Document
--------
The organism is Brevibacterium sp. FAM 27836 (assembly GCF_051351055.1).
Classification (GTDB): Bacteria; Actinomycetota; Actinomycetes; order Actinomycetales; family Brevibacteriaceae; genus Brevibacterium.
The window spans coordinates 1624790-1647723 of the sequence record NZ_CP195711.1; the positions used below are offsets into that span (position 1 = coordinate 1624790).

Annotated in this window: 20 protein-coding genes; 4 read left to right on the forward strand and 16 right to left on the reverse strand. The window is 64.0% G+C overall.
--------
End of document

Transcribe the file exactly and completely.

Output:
The organism is Brevibacterium sp. FAM 27836 (assembly GCF_051351055.1).
Classification (GTDB): Bacteria; Actinomycetota; Actinomycetes; order Actinomycetales; family Brevibacteriaceae; genus Brevibacterium.
The window spans coordinates 1624790-1647723 of the sequence record NZ_CP195711.1; the positions used below are offsets into that span (position 1 = coordinate 1624790).

Annotated in this window: 20 protein-coding genes; 4 read left to right on the forward strand and 16 right to left on the reverse strand. The window is 64.0% G+C overall.